As for the author of this article, if you dont like the waiter playing football while your food is being prepared, maybe you should go to a cell phone friendly destination next time and forget the concept of travelling as a way off your daily stress.

  3. Letizia says:

    Copacabana is indeed a backpacker town without interest really..
    But isla del sol is wonderful !! I spent the full day there from morning to afternoon hiked 8 hours from north to south and its trully amazing…
    The landscape and the maya ruins, the beaches and the people leaving in the island.. its one of the best place in south America for me if you have time book 2 nights in Copacabana and enjoy Isla del sol !
    Greetings 🙂

  4. Ed says:

    No mention of the beautiful church that is there, plus the local markets. I thought the food was good, you definitely will not get fancy upscale restaurants or 5 star hotels, but the experience alone is breathtaking. At night the sky is full of stars, something you don’t get to see if you live in the city.

  5. Claudia says:

    I went there in May 2001. Didn’t know that same day boat transportation to visit the island had limited schedule departures and returns. We had to choose between staying on island or in the Copacabana and explore only for two hours before leaving on last boat to island. We ended choosing staying in Copacabana and go by boat the next day early morning before leaving in afternoon.
    Regarding breakfast outside hostel if you decide to try local food there is a hot purple brevage called apí made out of corn. It has a lemon sweet flavour and cinnamon that you can eat with a flat bubbled donut called buñuelo. The donut does ressemble in shape to the beaver tail sold in Canada. They only put on top syrup or powder sugar. For lunch they sold a lot in restaurants trouts.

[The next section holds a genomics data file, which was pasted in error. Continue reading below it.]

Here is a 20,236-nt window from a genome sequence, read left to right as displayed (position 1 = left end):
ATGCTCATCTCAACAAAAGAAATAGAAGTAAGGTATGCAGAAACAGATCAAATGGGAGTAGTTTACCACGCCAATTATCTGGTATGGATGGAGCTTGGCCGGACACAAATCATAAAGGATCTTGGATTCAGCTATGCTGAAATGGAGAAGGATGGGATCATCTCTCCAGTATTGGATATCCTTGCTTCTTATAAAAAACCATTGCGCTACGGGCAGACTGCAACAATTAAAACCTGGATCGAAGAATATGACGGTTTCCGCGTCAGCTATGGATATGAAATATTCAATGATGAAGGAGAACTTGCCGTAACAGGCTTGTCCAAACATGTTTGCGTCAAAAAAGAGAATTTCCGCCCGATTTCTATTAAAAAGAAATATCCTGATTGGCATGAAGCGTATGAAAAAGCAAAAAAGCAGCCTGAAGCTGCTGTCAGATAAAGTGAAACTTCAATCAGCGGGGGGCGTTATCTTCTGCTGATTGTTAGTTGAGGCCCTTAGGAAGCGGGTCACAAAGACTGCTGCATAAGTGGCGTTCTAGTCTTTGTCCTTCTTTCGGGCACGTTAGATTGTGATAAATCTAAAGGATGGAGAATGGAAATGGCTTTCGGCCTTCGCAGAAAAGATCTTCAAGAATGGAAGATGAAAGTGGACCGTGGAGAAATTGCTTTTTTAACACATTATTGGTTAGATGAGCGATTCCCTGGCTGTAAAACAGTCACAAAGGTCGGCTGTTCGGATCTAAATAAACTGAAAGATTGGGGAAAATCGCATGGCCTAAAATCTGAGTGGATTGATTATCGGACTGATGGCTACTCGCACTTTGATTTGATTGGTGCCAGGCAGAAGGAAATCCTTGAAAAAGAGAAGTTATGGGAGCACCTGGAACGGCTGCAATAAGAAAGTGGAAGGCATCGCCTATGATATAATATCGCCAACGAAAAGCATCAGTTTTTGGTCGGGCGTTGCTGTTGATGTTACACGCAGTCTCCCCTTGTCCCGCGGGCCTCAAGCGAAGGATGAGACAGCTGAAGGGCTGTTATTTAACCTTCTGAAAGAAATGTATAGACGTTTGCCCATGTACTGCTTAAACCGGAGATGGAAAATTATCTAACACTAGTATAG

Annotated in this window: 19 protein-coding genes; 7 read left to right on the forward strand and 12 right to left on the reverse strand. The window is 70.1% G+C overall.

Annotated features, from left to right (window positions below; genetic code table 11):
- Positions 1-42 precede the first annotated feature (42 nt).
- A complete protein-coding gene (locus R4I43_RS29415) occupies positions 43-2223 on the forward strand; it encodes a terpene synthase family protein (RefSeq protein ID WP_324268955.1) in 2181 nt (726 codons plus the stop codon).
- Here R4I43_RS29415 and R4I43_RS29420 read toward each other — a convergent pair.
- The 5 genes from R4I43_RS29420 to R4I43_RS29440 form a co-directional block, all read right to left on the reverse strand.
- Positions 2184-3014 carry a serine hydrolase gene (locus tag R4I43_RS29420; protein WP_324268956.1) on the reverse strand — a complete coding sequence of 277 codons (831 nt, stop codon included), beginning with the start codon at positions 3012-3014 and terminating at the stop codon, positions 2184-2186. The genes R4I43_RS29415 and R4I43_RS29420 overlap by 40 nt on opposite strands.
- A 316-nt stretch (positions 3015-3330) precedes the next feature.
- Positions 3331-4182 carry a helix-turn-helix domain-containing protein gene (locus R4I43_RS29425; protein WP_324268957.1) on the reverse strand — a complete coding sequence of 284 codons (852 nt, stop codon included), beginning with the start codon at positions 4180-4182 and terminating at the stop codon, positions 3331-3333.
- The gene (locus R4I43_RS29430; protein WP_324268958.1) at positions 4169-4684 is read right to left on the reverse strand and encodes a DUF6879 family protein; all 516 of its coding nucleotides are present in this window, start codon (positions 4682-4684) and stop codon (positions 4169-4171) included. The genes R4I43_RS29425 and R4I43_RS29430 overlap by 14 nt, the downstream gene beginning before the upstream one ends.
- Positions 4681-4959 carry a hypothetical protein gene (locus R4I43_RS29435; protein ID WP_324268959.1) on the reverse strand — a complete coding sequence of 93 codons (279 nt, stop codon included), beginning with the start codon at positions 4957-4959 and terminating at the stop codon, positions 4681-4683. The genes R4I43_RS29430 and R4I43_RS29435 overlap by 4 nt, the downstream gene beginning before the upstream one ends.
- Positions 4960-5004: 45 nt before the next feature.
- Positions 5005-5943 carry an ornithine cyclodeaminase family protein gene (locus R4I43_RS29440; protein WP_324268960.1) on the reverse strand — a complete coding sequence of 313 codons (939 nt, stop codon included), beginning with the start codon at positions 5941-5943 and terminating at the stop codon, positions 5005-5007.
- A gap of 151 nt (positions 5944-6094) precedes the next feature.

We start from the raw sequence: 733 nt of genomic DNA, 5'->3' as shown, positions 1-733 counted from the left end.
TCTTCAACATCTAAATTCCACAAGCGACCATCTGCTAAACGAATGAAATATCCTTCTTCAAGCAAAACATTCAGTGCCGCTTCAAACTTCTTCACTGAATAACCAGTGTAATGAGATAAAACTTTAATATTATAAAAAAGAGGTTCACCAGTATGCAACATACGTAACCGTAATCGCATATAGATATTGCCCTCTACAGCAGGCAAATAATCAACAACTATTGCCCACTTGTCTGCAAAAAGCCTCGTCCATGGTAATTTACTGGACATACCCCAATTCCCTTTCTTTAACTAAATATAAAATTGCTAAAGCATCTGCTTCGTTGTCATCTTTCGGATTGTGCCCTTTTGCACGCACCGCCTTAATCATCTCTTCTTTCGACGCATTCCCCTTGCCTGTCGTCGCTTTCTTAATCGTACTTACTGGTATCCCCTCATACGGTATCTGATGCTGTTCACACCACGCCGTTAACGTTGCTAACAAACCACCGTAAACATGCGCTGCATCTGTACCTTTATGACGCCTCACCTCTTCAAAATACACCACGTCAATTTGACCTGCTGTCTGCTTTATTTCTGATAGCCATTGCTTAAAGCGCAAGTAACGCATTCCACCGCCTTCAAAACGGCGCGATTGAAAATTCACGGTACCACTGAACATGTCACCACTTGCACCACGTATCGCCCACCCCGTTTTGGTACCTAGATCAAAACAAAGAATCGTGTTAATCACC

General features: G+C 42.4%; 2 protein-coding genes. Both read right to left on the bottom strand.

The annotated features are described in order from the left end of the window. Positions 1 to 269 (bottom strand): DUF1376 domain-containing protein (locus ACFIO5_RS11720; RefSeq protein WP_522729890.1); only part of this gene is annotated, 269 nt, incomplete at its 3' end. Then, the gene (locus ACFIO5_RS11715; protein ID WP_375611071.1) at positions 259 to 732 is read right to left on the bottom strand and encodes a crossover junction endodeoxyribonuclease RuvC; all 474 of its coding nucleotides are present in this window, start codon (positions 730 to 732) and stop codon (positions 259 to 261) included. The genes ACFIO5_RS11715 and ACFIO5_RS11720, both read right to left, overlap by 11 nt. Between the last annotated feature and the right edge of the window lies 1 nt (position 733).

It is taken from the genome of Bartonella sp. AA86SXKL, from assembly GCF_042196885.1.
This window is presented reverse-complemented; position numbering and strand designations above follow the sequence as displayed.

It does get very cold at night and I ended up sleeping with my coat. So the warm drink api was not bad. In the middle of day is quite the opposite very warm under sun.
    I can’t recommend enough to bring layers of clothes. Nights reach zero degrees and at noon it can warm up to 18C

  6. Claudia says:

    I forgot to mention the reason I felt it was cold at night in Copacabana and La Paz climate at night, is because they don’t have heater. Back in trip 2001 I thought internet was very slow in the cafés. Today with wifi mobile internet you can check weather forecast quickly. A friend will be heading there the last week of May 2019. While checking forecast it mentions temperature dropped two days ago to -4C in the middle of night. In Salar Uyuni we checked this week and it dropped to -7C. Under zero degrees here in Canada I put a little bit of heater at night.
    The air is very dry and it took me longer to walk than I had anticipated.

  1. May 28, 2018

    […] Places I’ve disliked the most: Manila, Philippines (this is why) and Copacabana, Bolivia (also why). And the Los Angeles airport. LAX can suck […]